“In 2016, 260,550 Aboriginal people reported being able to speak an Aboriginal language well enough to conduct a conversation.” (p 1)
“The number of Aboriginal people who could speak an Aboriginal language has grown by 3.1% since 2006.” (p 1)
“The number of Aboriginal people able to speak an Aboriginal language exceeded the number who reported an Aboriginal mother tongue. This suggests that many people, especially young people, are learning Aboriginal languages as second languages.” (p 1)
“Past events have significantly harmed the vitality of Aboriginal languages in Canada. These include the residential school system, under which generations of Aboriginal children were not permitted to speak their Aboriginal mother tongues.1 Today, as in the past, Aboriginal languages continue to be caught between the majority languages of English and French, which for many people are the dominant languages of work, education and everyday life. Several Aboriginal languages are now ‘endangered,’ with few speakers, although a few others are considered ‘viable’ in the long term.2” (p 1)
“In 2016, 15.6% of the Aboriginal population reported being able to conduct a conversation in an Aboriginal language. This is compared with 21.4% in 2006. While the percentage of the Aboriginal population able to conduct a conversation in an Aboriginal language declined between 2006 and 2016, the number of people in the Aboriginal population who could speak an Aboriginal language increased by 3.1%.” (p 3)
“In 2016, as in previous censuses, the number of Aboriginal people able to speak an Aboriginal language (260,550) exceeded the number who reported having an Aboriginal mother tongue (208,720). This is evidence that people are learning Aboriginal languages as second languages. Learning an Aboriginal language at home in childhood as a primary language is a crucial element of the long-term viability of Aboriginal languages.7” (p 4)
“In 2016, 41,650 Inuit reported speaking an Inuit language well enough to conduct a conversation, representing 64.0% of Inuit. …
“Most Inuit (72.8%) were living in Inuit Nunangat. Inuit Nunangat, meaning ‘the Inuit homeland,'” (p 4)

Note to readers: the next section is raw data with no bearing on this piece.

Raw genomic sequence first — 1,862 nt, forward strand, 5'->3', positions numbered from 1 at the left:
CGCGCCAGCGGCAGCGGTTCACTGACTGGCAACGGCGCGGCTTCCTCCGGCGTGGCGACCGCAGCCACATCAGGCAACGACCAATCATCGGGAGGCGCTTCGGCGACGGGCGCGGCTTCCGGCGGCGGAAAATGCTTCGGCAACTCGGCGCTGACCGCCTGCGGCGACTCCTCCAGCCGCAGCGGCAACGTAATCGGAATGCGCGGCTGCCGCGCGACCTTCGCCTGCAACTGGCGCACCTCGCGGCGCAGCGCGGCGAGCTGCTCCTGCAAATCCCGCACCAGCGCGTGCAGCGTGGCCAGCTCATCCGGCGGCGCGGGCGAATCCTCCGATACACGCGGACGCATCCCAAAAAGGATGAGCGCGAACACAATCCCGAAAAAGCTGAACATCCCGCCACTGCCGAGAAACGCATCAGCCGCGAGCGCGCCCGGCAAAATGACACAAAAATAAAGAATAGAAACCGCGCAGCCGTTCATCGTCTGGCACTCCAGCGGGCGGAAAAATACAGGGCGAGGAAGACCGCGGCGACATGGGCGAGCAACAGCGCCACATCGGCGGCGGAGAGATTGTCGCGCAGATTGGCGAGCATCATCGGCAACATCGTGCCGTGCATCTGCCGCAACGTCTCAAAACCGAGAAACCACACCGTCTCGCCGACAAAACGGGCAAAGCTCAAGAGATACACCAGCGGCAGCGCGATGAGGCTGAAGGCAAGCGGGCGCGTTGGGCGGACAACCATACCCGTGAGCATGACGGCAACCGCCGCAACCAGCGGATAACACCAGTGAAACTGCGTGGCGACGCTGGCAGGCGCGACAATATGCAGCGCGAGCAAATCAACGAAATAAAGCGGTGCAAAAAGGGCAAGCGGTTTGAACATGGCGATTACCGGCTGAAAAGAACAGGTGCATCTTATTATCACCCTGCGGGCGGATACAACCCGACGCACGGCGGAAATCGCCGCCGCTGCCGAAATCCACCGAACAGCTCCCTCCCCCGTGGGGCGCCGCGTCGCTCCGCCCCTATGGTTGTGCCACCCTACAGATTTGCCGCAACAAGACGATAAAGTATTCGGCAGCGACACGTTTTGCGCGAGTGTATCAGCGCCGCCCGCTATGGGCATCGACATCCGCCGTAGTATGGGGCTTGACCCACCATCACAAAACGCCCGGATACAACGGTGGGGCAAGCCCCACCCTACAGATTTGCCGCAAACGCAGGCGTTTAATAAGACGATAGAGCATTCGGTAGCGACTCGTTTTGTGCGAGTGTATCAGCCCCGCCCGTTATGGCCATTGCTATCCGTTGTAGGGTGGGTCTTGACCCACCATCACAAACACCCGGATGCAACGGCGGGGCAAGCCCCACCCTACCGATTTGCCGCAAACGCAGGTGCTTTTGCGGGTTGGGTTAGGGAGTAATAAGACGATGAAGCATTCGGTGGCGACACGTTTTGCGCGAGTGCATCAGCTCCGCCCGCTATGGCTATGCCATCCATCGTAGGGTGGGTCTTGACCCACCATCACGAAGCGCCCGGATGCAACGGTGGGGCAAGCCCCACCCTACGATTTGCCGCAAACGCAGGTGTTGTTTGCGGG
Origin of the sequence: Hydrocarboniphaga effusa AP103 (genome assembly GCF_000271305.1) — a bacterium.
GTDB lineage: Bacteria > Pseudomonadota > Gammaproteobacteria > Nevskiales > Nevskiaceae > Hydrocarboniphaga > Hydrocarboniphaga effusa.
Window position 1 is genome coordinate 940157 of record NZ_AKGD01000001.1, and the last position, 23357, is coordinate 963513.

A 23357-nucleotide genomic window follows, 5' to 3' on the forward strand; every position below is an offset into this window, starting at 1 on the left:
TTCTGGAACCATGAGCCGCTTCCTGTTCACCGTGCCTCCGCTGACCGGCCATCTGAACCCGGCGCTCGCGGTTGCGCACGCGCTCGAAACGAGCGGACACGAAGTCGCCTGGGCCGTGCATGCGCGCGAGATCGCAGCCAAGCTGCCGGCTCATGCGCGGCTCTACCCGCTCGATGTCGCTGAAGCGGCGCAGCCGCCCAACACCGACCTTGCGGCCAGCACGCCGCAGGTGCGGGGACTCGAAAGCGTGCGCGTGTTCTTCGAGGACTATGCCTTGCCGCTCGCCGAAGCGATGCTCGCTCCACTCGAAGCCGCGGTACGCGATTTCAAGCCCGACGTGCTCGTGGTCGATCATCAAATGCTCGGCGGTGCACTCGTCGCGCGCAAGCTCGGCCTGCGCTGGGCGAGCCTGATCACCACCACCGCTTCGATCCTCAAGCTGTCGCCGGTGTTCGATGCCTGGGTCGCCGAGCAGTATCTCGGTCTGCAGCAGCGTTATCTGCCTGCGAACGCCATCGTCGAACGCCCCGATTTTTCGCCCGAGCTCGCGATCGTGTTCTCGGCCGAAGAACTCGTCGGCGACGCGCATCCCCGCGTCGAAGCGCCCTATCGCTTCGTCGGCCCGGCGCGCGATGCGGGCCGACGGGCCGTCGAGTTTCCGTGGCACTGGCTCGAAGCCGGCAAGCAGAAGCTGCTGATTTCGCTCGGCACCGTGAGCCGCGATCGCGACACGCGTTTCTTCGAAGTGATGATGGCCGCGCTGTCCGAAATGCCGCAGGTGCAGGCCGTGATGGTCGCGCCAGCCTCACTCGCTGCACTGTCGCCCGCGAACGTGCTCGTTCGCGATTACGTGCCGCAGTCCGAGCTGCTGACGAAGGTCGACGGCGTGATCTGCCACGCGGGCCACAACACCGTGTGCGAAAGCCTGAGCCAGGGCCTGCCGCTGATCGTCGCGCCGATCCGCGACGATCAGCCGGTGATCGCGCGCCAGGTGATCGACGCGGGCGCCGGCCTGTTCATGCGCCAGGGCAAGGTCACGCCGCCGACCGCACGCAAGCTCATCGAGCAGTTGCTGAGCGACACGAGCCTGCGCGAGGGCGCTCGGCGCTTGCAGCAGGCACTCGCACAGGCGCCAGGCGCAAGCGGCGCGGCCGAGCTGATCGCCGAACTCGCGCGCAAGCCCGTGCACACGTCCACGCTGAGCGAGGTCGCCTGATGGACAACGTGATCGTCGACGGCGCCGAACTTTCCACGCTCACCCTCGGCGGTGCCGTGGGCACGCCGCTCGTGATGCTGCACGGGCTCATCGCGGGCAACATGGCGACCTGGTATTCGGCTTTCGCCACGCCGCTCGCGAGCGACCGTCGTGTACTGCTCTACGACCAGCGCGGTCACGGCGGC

“The overwhelming majority of on-reserve residents are First Nations people, and it may be easier to learn an Aboriginal language and maintain knowledge of it in an area with a high concentration of other speakers. In 2016, a higher percentage of First Nations people with Registered Indian status living on reserve were able to speak an Aboriginal language (44.9%), compared with those living off reserve (13.4%).” (p 6)
“Older First Nations people were more likely to be able to speak an Aboriginal language than their younger counterparts. Seniors aged 65 and older were those most likely to speak an Aboriginal language. In each subsequent younger age group, the percentage of First Nations people who could speak an Aboriginal language declined. In 2016, 35.6% of First Nations seniors could speak an Aboriginal language, compared with 24.5% in the 25-to-64 age group, 16.5% in the 15-to-24 age group, and 15.8% in the 0-to-14 age group.” (p 7)
“First Nations population is young — in 2016, there were more than four times as many First Nations children (285,825) as seniors (62,070). As a result, there were twice as many First Nations children (45,135) as seniors (22,125) who could speak an Aboriginal language.” (p 7)
- 1. Truth and Reconciliation Commission of Canada. 2015. Honouring the Truth, Reconciling for the Future: Summary of the Final Report of the Truth and Reconciliation Commission of Canada (http://www.trc.ca/websites/trcinstitution/File/2015/Honouring_the_Truth_Reconciling_for_the_Future_July_23_2015.pdf). Truth and Reconciliation Commission of Canada.
- 2. & 7. Norris, M.J. 2007. “Aboriginal languages in Canada: Emerging trends and perspectives on second language acquisition.” Canadian Social Trends. No. 83. May. Statistics Canada Catalogue no. 11-008-X.